Setting the tone at the top
The team meeting was about to end and the partner was wrapping up his final speech. His last words weren’t what I was expecting.
What are we going to do? We’re going to rip it, smash it, kill it!
I looked around the room as many people joined him in his passionate war cry, which he’d obviously used many times before. Was I in some sort of college fraternity? A member of a competitive sporting team? An army in a war-torn country?
No, I was in a corporate meeting room of a large global organisation.
Be careful setting the tone at the top
The tone at the top refers to the example that leaders at the top of an organisation set for the employees who work there. They have a role in instilling the culture of the entire place.
However, tone at the top does not just apply to the very top of an organisation. There are many “tops”. If you are leading a small team, you are the top. Your boss is the top of another team that you belong to. If you sit on a committee for your local charity, you are part of the top.
What was the tone in my first example? Ah yes, rip it, smash it, kill it. You don’t have to be a rocket scientist to see that these are aggressive, dominating statements. While not to be taken literally of course, these words have a lot of power.
When the tone from the top is aggressive, competitive and dominating, this is what you will get in your organisation. When I worked for this company, that’s exactly what I noticed. Relative to similar competitors, this organisational culture had a greater degree of arrogance and aggression.
So be careful when setting the tone from the top. Whilst the “rip it, smash it, kill it” war cry was catchy, sometimes fun and even amusing, you’d be amazed at the silent effect this can have as it is gradually reinforced and seeps into the subconscious of the people who continuously hear it.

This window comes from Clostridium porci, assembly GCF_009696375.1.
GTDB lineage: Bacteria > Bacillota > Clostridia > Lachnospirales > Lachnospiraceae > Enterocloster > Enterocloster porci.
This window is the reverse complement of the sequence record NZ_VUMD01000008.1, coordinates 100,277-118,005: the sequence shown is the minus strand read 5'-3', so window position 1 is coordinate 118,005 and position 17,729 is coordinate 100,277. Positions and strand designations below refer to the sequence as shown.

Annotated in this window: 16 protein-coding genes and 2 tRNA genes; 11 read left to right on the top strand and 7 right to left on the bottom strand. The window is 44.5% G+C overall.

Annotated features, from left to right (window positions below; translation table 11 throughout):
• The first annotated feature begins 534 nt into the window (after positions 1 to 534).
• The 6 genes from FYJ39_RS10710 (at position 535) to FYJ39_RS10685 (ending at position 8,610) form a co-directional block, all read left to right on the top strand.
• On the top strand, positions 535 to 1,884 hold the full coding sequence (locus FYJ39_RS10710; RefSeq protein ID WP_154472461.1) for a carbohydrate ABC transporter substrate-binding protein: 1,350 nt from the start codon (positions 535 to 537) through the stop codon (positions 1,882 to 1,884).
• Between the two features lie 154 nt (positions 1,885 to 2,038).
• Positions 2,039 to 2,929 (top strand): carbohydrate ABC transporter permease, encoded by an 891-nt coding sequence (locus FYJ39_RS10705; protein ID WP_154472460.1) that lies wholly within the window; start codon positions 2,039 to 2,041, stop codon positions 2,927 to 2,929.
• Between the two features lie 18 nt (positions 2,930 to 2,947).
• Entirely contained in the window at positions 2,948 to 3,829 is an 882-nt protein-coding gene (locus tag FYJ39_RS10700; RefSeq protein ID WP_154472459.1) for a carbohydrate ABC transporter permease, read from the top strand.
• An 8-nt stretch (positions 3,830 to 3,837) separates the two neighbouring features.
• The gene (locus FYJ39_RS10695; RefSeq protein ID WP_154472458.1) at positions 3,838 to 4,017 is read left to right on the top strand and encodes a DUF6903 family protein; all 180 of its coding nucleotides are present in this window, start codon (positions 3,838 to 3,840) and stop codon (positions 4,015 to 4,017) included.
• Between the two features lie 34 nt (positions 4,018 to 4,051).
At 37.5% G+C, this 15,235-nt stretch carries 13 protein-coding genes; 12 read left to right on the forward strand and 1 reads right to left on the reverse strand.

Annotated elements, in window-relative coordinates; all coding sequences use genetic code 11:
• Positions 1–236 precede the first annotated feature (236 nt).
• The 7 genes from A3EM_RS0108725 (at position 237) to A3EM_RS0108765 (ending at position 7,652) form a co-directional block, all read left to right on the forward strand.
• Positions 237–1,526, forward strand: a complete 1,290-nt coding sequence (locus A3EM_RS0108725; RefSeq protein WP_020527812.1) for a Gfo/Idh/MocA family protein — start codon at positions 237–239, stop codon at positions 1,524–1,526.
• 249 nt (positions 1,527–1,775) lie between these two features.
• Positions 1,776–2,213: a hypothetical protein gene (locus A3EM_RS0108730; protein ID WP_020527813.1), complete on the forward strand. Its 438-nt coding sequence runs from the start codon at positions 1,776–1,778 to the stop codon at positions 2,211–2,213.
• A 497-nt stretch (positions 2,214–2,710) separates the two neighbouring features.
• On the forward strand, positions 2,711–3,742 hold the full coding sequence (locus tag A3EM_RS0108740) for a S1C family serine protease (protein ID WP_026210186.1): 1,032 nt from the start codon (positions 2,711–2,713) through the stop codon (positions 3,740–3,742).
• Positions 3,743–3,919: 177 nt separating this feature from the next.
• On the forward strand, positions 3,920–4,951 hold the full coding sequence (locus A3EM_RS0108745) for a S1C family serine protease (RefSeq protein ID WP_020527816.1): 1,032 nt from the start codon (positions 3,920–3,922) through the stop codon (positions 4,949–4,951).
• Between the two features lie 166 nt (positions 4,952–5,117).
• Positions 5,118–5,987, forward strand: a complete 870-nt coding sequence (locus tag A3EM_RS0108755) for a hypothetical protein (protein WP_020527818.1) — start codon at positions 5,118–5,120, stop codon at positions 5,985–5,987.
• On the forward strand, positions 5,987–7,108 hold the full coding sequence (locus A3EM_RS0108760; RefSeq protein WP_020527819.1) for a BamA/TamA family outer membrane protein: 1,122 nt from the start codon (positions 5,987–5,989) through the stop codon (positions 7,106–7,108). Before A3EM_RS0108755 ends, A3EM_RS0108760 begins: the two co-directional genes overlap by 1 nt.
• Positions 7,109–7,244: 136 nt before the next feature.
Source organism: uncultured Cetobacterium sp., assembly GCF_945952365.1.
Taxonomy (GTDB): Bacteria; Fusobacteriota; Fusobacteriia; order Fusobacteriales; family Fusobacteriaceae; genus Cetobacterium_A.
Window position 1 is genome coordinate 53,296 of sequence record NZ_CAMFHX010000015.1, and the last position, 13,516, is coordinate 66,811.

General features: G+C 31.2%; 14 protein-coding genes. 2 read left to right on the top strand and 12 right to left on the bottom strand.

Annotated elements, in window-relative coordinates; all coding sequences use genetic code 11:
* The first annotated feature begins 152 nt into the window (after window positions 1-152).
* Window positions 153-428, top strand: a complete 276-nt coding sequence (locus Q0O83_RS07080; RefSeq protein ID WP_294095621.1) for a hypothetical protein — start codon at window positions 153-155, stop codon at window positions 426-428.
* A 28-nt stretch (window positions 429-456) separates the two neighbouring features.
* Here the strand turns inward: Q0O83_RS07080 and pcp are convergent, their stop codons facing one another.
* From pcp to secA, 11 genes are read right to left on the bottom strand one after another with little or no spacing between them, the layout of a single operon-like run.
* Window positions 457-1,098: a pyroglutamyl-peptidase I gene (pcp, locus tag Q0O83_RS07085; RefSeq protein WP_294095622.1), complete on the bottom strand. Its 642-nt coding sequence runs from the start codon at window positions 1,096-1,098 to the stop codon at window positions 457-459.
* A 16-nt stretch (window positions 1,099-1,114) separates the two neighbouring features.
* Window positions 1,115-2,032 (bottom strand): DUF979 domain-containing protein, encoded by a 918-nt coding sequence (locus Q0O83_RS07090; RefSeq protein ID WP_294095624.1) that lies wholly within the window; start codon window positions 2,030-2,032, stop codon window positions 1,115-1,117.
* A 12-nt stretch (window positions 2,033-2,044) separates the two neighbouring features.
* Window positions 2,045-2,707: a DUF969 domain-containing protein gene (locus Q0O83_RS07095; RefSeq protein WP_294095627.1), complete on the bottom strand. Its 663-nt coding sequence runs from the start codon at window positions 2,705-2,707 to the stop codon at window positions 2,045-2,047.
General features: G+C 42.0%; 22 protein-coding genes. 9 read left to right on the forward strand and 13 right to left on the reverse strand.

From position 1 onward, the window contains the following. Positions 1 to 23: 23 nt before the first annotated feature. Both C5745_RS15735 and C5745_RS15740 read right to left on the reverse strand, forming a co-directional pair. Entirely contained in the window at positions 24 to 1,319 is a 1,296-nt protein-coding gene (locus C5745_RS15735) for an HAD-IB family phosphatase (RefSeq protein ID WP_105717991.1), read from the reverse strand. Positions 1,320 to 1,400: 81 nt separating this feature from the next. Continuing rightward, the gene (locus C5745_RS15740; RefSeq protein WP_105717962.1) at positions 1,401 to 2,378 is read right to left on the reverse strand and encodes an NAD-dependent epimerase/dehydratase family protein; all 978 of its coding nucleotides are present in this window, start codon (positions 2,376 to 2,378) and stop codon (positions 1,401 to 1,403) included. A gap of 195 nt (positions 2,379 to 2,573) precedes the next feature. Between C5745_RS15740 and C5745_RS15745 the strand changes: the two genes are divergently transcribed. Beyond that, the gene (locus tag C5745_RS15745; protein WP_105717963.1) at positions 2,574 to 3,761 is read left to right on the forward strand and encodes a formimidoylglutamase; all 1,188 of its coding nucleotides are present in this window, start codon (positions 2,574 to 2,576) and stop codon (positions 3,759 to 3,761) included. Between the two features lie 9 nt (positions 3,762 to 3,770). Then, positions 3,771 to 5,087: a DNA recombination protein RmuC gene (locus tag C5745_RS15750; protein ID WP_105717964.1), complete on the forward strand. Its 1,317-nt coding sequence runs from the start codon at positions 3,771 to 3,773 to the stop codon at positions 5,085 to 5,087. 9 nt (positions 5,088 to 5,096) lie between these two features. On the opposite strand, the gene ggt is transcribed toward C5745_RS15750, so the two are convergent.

You set the tone at the top in your team
No matter how big or small your team is, *you* set the tone at the top. Perhaps you lead only a single person — you’re still at the top. You lead by example and are a role model, like it or not.
You aren’t a role model in the sense of being a famous footballer or movie star. But what you do and say matters, because it tells other people what is important in your team.
Let’s look at a few examples.
If a leader communicates effectively and ensures that the correct people are involved at the right time, then this tells people in the team that communication matters.
On the other hand, if a leader subverts normal communication channels and has back-room chats to get work done, then this is the example that the team sees. In this case, communicating through the proper channels is not important.
Adversarial or collaborative?
If a leader speaks about external teams or colleagues like they are bumbling idiots and don’t know what they’re doing, an adversarial mindset is likely to develop within the team.
On the other hand, if a leader is open to suggestions and works to collaboratively solve challenges with external teams and stakeholders, a collaborative approach is likely to be the cultural norm within the team.
Achievement or comfort?
When a leader encourages their team to hit key milestones and expects overtime to achieve it, the tone at the top is likely to be one that says deadlines matter.
However, some leaders have the opposite approach. They value comfort and reduced stress within the team and don’t push hard to deliver to key milestones.
Tone at the top comes from both actions and words
Don’t think you can fool your team. Whenever you do anything, your team sees actions and hears your words. Regular readers will know that one of my favourite topics is consequences in the workplace.
If your words suggest one thing, while your actions say another, the actions will win.
If you say you care about deadlines, but there are no consequences for missing them (or reward for achieving them!), then your actions say that deadlines don’t matter.
When your words say that you value collaboration with stakeholders but you ridicule them when they aren’t in the room, your actions suggest an adversarial mindset.
What is the tone at the top in your team?
Regardless of the type of team that you lead, you set the example. Do your words match your actions or are you saying one thing and doing another?
It is difficult to maintain a consistent attitude to leading your team, particularly in times of adversity. While sometimes you may falter and have momentary lapses, you should strive to maintain a consistent tone at the top.
Not only should you strive for consistency, but you should think hard about what you want that tone to be. What type of team do you want to lead?
Tone at the top starts and ends with you.
Maybe don’t rip it, smash it or kill it.
Be thoughtful and intentional. Understand what you want the tone at the top to be and act accordingly.
Originally published at www.thoughtfulleader.com on April 23, 2017.
Author: Ben Brearley